Cure and Hormonal Control After Prolactinoma Resection

Case Series and Systematic Review

Marisa C. Penn; Tyler Cardinal; Yanchen Zhang; Brittany Abt; Phillip A. Bonney; Patricia Lorenzo; Michelle Lin; Jack Rosner; Martin Weiss; Gabriel Zada; John D. Carmichael


J Endo Soc. 2021;5(10) 

In This Article


We report a retrospective clinical analysis of our 2.5-decade experience with the surgical treatment of patients with prolactinomas, demonstrating surgical cure or biochemical control in a majority of patients. Surgical resection of prolactinomas is typically reserved for tumors refractory to DA therapy, patients who are unable to tolerate medical therapy, or for those who are seeking to improve chances of successful pregnancy. In concordance with this standard of practice, our study of 56 patients in large part consisted of patients who presented with invasive tumors after failure of DA therapy. Our findings suggest surgical intervention for prolactinoma should be recommended on a judicious basis, particularly when clinical predictors, such as smaller preoperative size and lower prolactin levels, support a favorable outcome of surgical cure or biochemical control. However, patients with large, highly invasive prolactinomas and prolactin levels greater than 500 ng/mL rarely benefit from surgical intervention unless it is for treatment of rapid neurological deterioration. Multimodal treatment with DA therapy and fractionated radiation therapy may offer better long-term tumor control in these patients without the need for invasive surgery. Importantly, we suggest a POD1 prolactin level greater than 7.6 ng/mL predicts a patient will not undergo biochemical control from surgical resection alone with a sensitivity of 79% and a specificity of 77%. In these patients, plans for adjuvant therapy can be made shortly after surgery to readily achieve biochemical control.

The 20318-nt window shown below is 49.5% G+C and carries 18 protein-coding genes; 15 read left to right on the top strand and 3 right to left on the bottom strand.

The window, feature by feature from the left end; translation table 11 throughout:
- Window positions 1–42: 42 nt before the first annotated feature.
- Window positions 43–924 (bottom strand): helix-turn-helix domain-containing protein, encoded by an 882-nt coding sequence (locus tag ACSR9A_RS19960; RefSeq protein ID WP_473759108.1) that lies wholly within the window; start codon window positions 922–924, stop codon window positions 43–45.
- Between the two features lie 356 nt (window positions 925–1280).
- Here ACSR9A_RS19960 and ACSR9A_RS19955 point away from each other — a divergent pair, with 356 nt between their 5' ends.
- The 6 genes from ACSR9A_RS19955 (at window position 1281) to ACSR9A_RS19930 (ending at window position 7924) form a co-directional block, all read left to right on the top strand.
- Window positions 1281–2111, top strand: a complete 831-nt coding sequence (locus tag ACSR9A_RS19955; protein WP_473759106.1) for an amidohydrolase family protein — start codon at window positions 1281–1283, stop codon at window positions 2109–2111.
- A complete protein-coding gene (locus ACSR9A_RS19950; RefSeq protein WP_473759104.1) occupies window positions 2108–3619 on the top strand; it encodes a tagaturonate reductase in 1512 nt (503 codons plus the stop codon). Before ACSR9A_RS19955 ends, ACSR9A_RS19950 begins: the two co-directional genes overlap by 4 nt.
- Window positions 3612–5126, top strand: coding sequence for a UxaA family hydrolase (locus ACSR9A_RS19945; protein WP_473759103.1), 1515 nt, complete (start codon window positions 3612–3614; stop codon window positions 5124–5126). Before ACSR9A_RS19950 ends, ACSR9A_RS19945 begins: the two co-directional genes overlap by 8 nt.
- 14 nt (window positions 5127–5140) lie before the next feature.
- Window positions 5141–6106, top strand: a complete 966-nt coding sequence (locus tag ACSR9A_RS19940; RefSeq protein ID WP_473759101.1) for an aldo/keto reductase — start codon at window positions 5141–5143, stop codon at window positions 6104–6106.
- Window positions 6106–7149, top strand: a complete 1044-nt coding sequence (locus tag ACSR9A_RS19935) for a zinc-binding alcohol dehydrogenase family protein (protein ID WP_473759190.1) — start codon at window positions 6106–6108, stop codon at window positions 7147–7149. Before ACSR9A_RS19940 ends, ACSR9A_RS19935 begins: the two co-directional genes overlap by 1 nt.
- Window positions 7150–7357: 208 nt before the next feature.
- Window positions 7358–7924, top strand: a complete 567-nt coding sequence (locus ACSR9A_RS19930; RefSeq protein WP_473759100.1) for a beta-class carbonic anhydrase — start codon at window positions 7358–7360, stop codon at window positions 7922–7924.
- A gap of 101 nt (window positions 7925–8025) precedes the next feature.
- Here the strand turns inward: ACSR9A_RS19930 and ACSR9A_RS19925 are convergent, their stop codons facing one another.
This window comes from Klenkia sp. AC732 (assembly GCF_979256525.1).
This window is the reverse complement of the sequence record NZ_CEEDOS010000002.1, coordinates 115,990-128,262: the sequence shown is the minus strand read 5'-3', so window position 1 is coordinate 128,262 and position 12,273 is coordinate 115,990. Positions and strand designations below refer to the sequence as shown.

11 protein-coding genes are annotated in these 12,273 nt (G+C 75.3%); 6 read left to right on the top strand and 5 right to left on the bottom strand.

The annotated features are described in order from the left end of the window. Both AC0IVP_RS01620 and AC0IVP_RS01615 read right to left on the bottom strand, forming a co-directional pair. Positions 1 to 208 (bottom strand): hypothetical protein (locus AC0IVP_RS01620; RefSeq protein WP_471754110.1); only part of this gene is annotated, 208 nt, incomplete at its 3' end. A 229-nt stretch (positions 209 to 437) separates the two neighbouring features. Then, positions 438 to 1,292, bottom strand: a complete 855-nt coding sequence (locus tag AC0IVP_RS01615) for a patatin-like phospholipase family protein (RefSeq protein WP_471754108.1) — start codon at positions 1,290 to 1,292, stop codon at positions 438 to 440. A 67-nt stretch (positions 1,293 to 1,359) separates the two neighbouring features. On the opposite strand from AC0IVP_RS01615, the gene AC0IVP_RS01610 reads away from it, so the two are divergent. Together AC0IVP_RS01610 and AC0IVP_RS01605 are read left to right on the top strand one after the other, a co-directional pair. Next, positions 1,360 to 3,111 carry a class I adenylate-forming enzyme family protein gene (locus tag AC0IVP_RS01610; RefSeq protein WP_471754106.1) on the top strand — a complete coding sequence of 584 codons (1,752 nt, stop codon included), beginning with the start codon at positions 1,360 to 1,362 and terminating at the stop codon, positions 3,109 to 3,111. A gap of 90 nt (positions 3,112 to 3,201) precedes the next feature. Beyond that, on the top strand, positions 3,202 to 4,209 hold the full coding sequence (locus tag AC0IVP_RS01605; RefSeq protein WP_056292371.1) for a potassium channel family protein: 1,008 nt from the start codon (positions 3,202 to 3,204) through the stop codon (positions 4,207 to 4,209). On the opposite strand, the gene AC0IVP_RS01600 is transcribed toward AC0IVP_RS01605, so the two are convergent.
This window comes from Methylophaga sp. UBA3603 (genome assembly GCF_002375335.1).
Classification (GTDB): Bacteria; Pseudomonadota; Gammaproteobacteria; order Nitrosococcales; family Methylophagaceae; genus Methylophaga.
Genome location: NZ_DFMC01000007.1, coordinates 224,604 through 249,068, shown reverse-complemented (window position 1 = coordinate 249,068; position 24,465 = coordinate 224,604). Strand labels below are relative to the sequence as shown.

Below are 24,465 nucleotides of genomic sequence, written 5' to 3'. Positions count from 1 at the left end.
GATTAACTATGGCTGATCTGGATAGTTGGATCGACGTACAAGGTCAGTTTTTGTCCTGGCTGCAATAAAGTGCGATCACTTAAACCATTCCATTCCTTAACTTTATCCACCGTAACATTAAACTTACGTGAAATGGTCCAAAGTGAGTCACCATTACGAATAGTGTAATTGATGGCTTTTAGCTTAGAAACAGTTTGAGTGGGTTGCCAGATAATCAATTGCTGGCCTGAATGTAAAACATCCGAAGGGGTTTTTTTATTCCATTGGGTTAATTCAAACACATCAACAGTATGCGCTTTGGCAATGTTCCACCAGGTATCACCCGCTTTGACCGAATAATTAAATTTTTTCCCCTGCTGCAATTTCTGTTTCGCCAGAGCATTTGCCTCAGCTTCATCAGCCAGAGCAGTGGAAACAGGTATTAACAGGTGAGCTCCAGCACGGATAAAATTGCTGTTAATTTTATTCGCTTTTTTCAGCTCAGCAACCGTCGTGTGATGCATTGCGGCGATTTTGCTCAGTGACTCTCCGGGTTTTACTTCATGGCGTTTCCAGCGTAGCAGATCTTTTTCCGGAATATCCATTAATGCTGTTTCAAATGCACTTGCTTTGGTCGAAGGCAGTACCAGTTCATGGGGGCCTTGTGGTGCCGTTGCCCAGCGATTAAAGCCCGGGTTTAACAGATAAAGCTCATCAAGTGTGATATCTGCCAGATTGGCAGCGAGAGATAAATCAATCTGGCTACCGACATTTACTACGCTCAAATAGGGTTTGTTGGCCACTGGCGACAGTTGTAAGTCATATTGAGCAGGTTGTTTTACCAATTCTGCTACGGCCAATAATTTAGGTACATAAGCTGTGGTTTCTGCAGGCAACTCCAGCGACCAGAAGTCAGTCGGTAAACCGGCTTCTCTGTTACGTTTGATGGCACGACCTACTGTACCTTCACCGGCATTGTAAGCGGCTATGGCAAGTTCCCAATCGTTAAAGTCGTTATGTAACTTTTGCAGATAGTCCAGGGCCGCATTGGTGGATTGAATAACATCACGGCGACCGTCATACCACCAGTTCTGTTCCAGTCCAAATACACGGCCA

Our cohort consisted of patients of similar age and an average proportion of female patients compared to other surgical series; however, our patients had fewer microprolactinomas and more macroprolactinomas. Our surgical cure rates were comparable to the higher rates found in the current literature both for microprolactinomas and macroprolactinomas as was the overall rate of biochemical control we achieved with or without adjuvant therapy. The surgical complication rate and incidence of major morbidity and mortality were extremely low.

Presently, there remains a paucity of US studies investigating the role of transsphenoidal resection in achieving biochemical control in previously treatment-refractory prolactinomas. Our formal systematic review demonstrated studies have most commonly found tumor size, prolactin levels, and extrasellar invasion to be significant predictors of biochemical control after surgical intervention. Microprolactinomas were associated with better outcomes than macroprolactinomas and giant prolactinomas, and those with CSI were associated with poorer outcomes, suggesting size and invasion are predictors of success. Sex also played a significant role in patient outcomes, with men more likely to achieve biochemical control. Although DA therapy remains the primary treatment option for prolactinomas, our review suggests surgery is an effective adjuvant treatment to DA therapy in carefully selected cases. A recent systematic review on the efficacy of surgical resection for prolactinoma treatment demonstrated biochemical control in up to 81% of patients and surgical cure in up to 67% of patients.[33] Unlike our systematic review, Zamanipoor Najafabadi et al did not assess predictors of remission and focused solely on the success of transsphenoidal resection in the literature.[33]